Tim Norris – Wall•E : What’s out there? – CC BY-NC-ND 2.0.
For example, in 2006, Disney acquired Pixar, a firm is renowned for its creative prowess in animated entertainment. Disney summarizes the Pixar strategy like this: “Pixar’s [strategy] is to combine proprietary technology and world-class creative talent to develop computer-animated feature films with memorable characters and heartwarming stories that appeal to audiences of all ages (Pixar, 2008).” Disney has helped Pixar achieve this strategy through an important combination of structural design choices. First, Pixar is an independent division of Disney and is empowered to make independent choices in all aspects of idea development. Second, Pixar gives its “creatives”—its artists, writers, and designers—great leeway over decision making. Third, Pixar protects its creatives’ ability to share work in progress, up and down the hierarchy, with the aim of getting it even better. Finally, after each project, teams conduct “postmortems” to catalog what went right and what went wrong. This way, innovations gained through new projects can be shared with later projects, while at the same time sharing knowledge about potential pitfalls (Catmull, 2008).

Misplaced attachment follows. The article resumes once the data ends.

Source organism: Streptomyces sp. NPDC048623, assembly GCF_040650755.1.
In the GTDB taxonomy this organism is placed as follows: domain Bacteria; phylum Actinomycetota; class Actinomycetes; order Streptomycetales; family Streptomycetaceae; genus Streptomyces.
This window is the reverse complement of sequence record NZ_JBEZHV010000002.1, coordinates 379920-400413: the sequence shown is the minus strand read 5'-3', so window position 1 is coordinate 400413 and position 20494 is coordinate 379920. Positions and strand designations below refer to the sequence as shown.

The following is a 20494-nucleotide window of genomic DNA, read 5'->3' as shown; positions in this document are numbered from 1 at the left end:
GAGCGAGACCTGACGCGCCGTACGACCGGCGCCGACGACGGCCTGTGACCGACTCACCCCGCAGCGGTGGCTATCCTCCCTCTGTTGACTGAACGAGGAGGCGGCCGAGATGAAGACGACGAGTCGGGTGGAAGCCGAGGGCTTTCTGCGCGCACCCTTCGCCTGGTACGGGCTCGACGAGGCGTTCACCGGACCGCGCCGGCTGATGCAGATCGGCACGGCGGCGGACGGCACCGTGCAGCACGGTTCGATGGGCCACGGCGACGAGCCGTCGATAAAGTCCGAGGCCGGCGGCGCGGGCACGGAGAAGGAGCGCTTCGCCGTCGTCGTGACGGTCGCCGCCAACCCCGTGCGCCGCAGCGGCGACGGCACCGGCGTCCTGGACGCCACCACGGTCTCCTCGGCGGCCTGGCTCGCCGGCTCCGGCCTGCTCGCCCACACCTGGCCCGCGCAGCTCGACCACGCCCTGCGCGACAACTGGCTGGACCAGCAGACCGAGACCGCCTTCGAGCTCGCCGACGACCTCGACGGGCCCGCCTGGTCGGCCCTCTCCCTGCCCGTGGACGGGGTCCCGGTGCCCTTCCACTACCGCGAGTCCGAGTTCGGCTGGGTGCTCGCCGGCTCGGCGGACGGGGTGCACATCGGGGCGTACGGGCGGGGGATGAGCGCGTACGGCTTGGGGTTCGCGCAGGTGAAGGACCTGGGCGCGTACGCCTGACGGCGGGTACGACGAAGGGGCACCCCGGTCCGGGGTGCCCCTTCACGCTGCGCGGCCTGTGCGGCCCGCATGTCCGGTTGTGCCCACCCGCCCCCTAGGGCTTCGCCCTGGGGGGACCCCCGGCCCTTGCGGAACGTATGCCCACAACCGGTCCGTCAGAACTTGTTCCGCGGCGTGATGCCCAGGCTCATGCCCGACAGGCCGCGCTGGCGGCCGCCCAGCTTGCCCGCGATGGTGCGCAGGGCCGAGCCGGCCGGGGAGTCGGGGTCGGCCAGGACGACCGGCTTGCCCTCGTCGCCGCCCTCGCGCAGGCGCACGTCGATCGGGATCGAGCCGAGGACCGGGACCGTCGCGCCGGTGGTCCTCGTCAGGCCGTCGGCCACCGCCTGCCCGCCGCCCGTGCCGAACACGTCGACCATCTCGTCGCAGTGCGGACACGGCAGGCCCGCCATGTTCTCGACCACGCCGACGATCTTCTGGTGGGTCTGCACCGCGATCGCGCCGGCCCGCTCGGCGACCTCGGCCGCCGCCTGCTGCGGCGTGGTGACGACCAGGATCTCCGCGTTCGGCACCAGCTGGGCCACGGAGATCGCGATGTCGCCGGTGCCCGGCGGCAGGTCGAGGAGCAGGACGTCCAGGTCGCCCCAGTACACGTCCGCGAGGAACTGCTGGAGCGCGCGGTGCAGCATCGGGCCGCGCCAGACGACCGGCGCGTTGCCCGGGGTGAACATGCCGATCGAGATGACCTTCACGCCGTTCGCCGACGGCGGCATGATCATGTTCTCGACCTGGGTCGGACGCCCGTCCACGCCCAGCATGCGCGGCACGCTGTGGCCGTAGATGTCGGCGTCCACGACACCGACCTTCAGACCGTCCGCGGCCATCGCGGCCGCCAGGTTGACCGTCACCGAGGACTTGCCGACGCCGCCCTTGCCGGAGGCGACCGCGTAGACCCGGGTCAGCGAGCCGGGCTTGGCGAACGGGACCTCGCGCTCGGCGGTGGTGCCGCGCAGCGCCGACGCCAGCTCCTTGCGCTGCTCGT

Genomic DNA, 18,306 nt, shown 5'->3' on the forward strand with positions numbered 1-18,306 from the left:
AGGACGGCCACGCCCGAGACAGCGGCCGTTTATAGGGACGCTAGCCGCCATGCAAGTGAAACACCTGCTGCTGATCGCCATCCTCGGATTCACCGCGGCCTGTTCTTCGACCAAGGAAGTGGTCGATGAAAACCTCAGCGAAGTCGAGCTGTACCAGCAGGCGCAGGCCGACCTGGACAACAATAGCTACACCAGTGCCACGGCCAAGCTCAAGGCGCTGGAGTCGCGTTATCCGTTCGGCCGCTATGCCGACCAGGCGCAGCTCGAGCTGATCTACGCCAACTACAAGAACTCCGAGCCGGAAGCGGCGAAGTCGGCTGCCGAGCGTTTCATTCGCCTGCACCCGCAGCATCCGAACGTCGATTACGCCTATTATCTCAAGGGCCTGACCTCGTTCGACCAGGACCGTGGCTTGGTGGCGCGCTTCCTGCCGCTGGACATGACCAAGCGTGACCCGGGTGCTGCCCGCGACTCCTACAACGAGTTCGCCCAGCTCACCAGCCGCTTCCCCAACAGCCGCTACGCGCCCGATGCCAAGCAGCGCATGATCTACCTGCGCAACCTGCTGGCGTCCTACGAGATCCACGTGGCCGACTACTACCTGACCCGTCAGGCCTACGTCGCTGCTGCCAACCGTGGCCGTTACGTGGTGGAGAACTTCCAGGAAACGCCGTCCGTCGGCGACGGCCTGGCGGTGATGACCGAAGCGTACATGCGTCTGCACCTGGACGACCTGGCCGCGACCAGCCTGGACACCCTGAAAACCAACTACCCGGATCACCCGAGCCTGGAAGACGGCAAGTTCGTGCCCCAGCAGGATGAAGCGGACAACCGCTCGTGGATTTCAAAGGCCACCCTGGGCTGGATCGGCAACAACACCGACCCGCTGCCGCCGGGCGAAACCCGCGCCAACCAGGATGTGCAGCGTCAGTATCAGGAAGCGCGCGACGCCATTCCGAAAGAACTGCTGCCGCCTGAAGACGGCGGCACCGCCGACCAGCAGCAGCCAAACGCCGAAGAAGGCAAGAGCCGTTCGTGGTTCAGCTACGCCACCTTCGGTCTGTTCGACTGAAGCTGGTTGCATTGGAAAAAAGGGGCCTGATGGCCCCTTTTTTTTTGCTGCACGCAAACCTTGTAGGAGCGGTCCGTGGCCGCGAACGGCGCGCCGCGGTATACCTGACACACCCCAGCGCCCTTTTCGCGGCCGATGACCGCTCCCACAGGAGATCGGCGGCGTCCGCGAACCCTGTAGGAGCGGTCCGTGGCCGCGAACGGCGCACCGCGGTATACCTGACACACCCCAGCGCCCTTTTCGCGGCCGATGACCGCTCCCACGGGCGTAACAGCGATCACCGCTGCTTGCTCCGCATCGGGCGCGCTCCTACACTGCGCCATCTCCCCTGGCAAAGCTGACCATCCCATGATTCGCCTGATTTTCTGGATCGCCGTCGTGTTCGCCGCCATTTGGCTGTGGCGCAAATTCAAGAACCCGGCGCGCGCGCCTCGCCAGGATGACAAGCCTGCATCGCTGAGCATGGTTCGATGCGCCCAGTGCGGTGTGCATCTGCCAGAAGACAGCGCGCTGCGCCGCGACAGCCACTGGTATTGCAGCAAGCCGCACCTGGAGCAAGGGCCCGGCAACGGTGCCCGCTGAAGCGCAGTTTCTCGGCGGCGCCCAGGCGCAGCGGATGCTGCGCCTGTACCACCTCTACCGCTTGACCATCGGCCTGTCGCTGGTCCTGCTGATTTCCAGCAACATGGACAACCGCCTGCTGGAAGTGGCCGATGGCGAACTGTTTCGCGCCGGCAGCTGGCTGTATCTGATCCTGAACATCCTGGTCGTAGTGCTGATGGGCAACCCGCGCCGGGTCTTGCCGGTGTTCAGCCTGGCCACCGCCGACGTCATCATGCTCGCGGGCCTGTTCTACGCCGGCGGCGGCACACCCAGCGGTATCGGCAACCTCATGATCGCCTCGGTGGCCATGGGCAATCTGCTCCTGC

Organizational culture is the workplace environment formulated from the interaction of the employees in the workplace. Organizational culture is defined by all of the life experiences, strengths, weaknesses, education, upbringing, and other attributes of the employees. While executive leaders play a large role in defining organizational culture by their actions and leadership, all employees contribute to the organizational culture.
As you might imagine, achieving alignment between mission and vision and organizational culture can be very powerful, but culture is also difficult to change. This means that if you are seeking to change your vision or mission, your ability to change the organization’s culture to support those new directions may be difficult, or, at least, slow to achieve.
For instance, in 2000, Procter & Gamble (P&G) sought to change a fundamental part of its vision in a way that asked the organization to source more of its innovations from external partners. Historically, P&G had invested heavily in research and development and internal sources of innovation—so much so that “not invented here” (known informally as NIH) was the dominant cultural mind-set (Lafley & Charan, 2008). NIH describes a sociological, corporate, or institutional culture that avoids using products, research, or knowledge that originated anywhere other than inside the organization. It is normally used in a pejorative sense. As a sociological phenomenon, the “not invented here” syndrome is manifested as an unwillingness to adopt an idea or product because it originates from another culture. P&G has been able to combat this NIH bias and gradually change its culture toward one that is more open to external contributions, and hence in much better alignment with its current mission and vision.